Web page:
The committed team behind LIGO's detection of gravitational waves is contending with ongoing technical challenges of a mighty big laboratory.
On 14 September 2015, David Shoemaker, a physicist at MIT, woke up to some incredible news. Detectors in the states of Washington and Louisiana had picked up ripples in space-time — gravitational waves — emanating from the collision of two black holes.
Shoemaker and about 1,000 of his colleagues at the Laser Interferometer Gravitational-Wave Observatory (LIGO) Scientific Collaboration checked and debated the data for months, publishing the results on 11 February 2016.
The LIGO detection was a physics landmark. It provided direct, observational evidence for a prediction made by Einstein more than 100 years ago in his theory of general relativity. It was also the first time astrophysicists witnessed black holes merging.
Since then, LIGO has announced several more gravity wave detections, also emanating from black-hole mergers, with their latest announcement of a fifth detection, this time of colliding neutron stars. And on 3 October 2017, three members of the LIGO team — Barry Barish, Rainer Weiss and Kip Thorne — were awarded the Nobel Prize in Physics for their work in detecting the first waves.
The global fanfare surrounding these scientific breakthroughs has been the culmination of years of hard work. “The physics is really the easy part,” says Shoemaker, now the spokesperson for the LIGO Scientific Collaboration. More complex was the delicate precision-engineering in designing, upgrading and now maintaining the facilities needed to detect black hole collisions more than a billion light years away. Add to that the more earthly challenges of getting a group of about 1,000 opinionated scientists in a dozen countries to work on a common project, interpret complex data, and agree on wording for a research paper.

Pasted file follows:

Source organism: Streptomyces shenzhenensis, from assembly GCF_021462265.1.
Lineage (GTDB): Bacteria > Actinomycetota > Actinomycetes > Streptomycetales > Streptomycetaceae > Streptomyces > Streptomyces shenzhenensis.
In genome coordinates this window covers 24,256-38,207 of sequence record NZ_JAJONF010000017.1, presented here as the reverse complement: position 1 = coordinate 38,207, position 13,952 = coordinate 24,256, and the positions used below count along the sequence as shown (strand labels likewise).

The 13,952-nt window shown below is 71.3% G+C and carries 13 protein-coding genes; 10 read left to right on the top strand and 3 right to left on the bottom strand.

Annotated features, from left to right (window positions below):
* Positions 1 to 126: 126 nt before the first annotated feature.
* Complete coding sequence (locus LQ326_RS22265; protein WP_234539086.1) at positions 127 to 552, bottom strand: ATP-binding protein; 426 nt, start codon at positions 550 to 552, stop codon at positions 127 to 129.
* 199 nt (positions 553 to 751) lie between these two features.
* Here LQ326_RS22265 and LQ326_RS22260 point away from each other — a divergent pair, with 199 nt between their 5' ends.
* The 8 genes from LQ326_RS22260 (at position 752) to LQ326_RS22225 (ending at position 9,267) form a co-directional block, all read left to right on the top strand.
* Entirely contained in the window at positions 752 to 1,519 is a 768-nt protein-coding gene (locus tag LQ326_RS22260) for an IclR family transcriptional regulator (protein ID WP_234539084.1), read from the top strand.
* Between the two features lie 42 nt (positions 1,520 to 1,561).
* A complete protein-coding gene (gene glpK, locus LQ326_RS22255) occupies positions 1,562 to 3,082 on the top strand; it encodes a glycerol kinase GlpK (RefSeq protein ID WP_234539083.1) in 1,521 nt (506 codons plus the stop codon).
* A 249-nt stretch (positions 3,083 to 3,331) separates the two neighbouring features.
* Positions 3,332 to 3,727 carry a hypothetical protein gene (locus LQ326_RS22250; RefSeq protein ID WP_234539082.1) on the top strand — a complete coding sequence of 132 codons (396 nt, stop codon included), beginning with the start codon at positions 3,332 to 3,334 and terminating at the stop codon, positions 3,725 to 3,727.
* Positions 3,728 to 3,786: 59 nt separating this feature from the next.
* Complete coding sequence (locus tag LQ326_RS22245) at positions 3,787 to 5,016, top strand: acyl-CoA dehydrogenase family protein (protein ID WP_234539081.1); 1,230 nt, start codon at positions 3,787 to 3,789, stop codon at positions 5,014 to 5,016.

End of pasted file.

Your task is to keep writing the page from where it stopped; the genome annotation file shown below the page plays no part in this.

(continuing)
The next big task for project leaders is to figure out how to transition from a blue-sky experiment to an operational, data-producing astrophysical observatory. Engineers have begun the next round of upgrades, which brings new technical quandaries.
Detecting gravitational waves from even the most catastrophic celestial events, such as black-hole or neutron-star collisions, requires exquisitely sensitive instruments.
In the 1960s, physicists, including MIT's Weiss, imagined using a laser interferometer to detect these wrinkles in space-time. A laser interferometer splits a beam of light and sends it down two perpendicular tubes. The light reflects off a mirror at the end of either tube, then recombines at a detector. When the light-waves combine, they create an interference pattern, which adds up the peaks and troughs of the waves. Weiss reasoned that a passing gravitational wave would stretch and compress the space through which the beams of light travel, extending and shortening their path. This warping of space-time would appear as distortions in the interference pattern.
Nine years later, the two universities submitted a joint proposal for LIGO. In their design, interferometers with four-kilometre-long arms would be sited in two distant locations — one in Hanford, Washington, and the other in Livingston, Louisiana. The detectors were constructed at a great enough distance (roughly 3,000 kilometres) to eliminate any shared sources of distortion or 'noise' in the signal, such as seismic activity jostling the system.
The equipment and observatories would be operated by LIGO Laboratory, a collaboration between Caltech and MIT. These two institutions are among the top five US contributors to the authorship of physical sciences articles in the journals included in the index, collaborating on 209 papers in 2016. LIGO's activities and data analysis would be coordinated by the LIGO Scientific Collaboration, a much larger community of members from more than 100 institutions and 18 countries.
Building LIGO was unlike any other large-scale physics undertaking, says Barish, a Caltech physicist who was the project's executive director from 1994 (when construction began) to 2005. Designers of telescopes and particle accelerators can draw on a legacy of experimental knowhow. Gravitational wave physicists were starting from scratch. “It was a huge extrapolation,” says Barish. “Much of the technology had not been proven.”
To detect gravitational waves, LIGO must measure minuscule changes in a light beam's distance travelled — far smaller than the diameter of an atom. This meant keeping the long steel tubes as empty of matter as possible to avoid wayward gas molecules from interfering with the light path. To ensure the cleanest signal possible, the team planned to create “the ultimate vacuum system,” says Barish, in paired pipes, four kilometres long. Such a large vacuum had never been attempted. Engineers had to fit the tubes with doors to allow engineers to access the equipment inside.